btw, I agree with you - I wouldn't buy a 22 for defence, myself. but when you decide to lecture me on how bullets work, think for a few seconds where you information comes from.
     


  12. Arethusa

    Arethusa Senior member

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    From people like Martin Fackler.

    I knew a SEAL who thought that 9x19mm only slowed guys down while .45ACP killed in a single shot. He had far more direct experience than me, and it didn't make him any less wrong.
     


  13. Manic

    Manic Active Member

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    The idea that a .22 is somehow more lethal because of "ricocheting" or "bouncing" is pure internet myth.

    I'm not going to disagree with you. But as a firefighter/emt, I have seen .22 gsw's on both ends of the spectrum. Moslty, they are an annoying injury that don't require much more than a cleaning after removal.

    But, a few years back, I responded to a triple homicide. 3 big bikers... lots of blood... brains essentially leaking out of their heads.

    The weapon.... .22 cal revolver.

    All three were done with close range head shots (within 12 inches, back of the head). The bullet did quite a number on the brain.

    Official report back from coroner was that the cavitation, and ricochet, essentially liquified a large portion of the brain (same reason the .25 is popular when executing someone).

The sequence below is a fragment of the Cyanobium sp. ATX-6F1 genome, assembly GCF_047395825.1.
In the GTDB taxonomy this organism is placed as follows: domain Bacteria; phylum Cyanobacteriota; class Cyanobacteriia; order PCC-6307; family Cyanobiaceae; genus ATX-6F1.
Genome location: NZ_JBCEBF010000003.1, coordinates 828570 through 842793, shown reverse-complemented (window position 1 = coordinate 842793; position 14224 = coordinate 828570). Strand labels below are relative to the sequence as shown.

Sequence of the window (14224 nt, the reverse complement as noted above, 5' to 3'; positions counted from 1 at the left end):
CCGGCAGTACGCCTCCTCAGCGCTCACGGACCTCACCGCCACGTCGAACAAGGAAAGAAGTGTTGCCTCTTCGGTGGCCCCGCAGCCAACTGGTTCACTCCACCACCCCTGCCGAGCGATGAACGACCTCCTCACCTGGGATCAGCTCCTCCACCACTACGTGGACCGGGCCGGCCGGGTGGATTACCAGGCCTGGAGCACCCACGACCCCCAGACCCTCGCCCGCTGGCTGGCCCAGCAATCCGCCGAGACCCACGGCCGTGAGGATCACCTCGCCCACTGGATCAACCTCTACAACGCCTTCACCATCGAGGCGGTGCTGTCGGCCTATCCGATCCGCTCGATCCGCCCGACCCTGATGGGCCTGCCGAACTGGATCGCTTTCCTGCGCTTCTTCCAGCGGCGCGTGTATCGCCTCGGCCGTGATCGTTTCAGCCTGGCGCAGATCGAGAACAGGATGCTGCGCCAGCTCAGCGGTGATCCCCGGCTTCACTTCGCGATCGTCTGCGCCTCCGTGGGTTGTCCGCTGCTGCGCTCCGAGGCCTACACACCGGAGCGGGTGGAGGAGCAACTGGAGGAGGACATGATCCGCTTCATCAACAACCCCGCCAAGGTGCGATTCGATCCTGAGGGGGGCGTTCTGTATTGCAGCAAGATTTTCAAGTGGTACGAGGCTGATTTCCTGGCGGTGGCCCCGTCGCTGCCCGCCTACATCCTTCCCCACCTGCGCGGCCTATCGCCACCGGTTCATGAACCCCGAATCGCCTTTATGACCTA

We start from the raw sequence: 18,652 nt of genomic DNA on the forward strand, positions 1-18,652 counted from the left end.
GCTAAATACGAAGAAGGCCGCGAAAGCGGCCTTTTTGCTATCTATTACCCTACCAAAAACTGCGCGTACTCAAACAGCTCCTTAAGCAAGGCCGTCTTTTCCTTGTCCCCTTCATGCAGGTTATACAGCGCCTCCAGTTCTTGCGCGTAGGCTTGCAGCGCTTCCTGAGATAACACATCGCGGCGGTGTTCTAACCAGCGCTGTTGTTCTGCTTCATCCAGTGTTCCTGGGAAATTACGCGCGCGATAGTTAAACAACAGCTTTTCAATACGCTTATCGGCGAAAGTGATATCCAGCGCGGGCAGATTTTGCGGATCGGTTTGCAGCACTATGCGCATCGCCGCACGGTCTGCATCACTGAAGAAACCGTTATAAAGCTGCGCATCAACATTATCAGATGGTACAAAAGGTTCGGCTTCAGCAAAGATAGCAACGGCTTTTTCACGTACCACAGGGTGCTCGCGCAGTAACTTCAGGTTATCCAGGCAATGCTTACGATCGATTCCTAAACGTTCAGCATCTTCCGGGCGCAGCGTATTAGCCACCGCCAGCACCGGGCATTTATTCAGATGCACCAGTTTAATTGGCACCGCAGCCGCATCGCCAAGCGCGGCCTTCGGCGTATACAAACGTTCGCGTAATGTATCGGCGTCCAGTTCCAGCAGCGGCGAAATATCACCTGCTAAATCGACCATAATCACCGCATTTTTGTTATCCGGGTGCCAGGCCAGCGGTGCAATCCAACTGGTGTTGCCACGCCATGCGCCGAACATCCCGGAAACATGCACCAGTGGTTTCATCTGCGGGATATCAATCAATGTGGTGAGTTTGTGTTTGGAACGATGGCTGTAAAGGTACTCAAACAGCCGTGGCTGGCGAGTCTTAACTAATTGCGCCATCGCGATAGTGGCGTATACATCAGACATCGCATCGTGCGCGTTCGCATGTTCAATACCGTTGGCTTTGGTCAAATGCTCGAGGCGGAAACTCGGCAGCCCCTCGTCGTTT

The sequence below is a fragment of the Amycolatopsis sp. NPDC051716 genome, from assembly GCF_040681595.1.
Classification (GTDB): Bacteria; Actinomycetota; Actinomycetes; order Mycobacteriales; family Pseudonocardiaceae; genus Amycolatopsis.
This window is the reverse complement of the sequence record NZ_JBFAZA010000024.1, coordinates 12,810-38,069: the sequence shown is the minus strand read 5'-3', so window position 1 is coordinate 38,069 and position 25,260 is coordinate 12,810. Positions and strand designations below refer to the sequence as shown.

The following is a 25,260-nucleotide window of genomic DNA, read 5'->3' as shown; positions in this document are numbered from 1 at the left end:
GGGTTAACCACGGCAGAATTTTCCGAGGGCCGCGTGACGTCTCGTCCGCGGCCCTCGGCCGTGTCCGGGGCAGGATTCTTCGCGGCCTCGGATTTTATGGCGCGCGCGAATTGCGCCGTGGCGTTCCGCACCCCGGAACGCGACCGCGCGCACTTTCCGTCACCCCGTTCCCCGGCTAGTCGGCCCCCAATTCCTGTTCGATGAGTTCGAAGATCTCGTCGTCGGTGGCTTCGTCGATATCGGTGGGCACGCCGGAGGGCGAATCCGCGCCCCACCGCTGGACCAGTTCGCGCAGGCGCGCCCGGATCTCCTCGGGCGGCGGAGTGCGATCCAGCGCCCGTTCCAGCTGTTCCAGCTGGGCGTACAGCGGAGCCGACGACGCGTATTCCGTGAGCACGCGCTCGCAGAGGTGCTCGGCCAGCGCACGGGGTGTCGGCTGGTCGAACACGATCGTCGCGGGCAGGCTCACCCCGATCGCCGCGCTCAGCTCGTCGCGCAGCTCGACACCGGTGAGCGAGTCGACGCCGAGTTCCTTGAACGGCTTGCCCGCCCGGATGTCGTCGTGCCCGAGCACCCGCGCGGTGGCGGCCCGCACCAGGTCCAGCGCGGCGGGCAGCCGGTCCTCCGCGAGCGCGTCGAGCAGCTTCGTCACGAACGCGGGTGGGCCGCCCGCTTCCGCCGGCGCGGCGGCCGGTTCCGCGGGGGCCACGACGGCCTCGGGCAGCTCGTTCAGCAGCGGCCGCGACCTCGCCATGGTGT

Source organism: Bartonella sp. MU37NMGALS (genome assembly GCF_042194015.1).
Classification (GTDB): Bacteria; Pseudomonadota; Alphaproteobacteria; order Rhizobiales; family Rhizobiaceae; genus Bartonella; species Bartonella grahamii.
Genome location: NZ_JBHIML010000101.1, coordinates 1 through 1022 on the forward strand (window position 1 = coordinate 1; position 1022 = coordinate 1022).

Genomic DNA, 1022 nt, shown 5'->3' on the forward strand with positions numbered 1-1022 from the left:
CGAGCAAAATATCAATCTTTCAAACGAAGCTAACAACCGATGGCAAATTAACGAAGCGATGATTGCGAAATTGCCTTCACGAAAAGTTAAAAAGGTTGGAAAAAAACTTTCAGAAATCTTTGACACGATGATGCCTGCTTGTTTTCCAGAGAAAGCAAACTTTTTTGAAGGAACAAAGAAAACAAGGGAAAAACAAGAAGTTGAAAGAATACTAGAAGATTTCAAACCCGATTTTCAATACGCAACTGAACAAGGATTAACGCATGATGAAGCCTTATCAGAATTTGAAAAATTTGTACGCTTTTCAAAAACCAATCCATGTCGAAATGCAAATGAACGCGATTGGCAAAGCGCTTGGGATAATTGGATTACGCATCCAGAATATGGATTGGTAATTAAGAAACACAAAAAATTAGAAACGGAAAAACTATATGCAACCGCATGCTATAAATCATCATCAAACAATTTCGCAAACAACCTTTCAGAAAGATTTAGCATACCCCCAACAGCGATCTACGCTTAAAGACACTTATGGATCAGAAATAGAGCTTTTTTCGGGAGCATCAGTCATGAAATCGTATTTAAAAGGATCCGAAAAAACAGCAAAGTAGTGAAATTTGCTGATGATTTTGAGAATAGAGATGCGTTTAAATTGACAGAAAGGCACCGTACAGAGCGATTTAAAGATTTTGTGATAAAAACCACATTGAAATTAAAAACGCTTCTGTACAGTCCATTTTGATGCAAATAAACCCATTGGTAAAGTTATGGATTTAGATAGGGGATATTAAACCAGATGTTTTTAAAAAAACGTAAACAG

I never thought a little .22 could do that till I saw it with my own eyes.

    I wouldn't want one as a self defense pistol. But in a pinch, I think it could do the job.

    M
     


  14. dkzzzz

    dkzzzz Senior member

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    [​IMG]

    Lastly, Tokyo, I like HKs as well, this is a quiet Tactical. I live in a great state.

    Regards,
    Huntsman

    Disclaimer - all firearms are owned in accordance with Federal, State and Local regulations.


    Silencers are illegal.
     


  15. Arethusa

    Arethusa Senior member

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    I'm not going to disagree with you. But as a firefighter/emt, I have seen .22 gsw's on both ends of the spectrum. Moslty, they are an annoying injury that don't require much more than a cleaning after removal. But, a few years back, I responded to a triple homicide. 3 big bikers... lots of blood... brains essentially leaking out of their heads. The weapon.... .22 cal revolver. All three were done with close range head shots (within 12 inches, back of the head). The bullet did quite a number on the brain. Official report back from coroner was that the cavitation, and ricochet, essentially liquified a large portion of the brain (same reason the .25 is popular when executing someone). I never thought a little .22 could do that till I saw it with my own eyes. I wouldn't want one as a self defense pistol. But in a pinch, I think it could do the job. M
    I'm not saying a .22LR can't kill. I've also seen a news story of a woman shot with two mags (about 30 rounds, in this case) of .380ACP and left for dead, after which she dragged herself to her car and drove to a hospital. Strange things can happen, and we can be both remarkably fragile creatures and astonishingly resilient ones. I don't doubt that a .22LR or .25ACP can kill (especially at point blank range), but so can a pen or a power cord. My only points are that a .22 is not a reliable combat or defensive round and that myths about its ricocheting lethality are simply that.
    Silencers are illegal.
    And you're not a lawyer. But one of us right.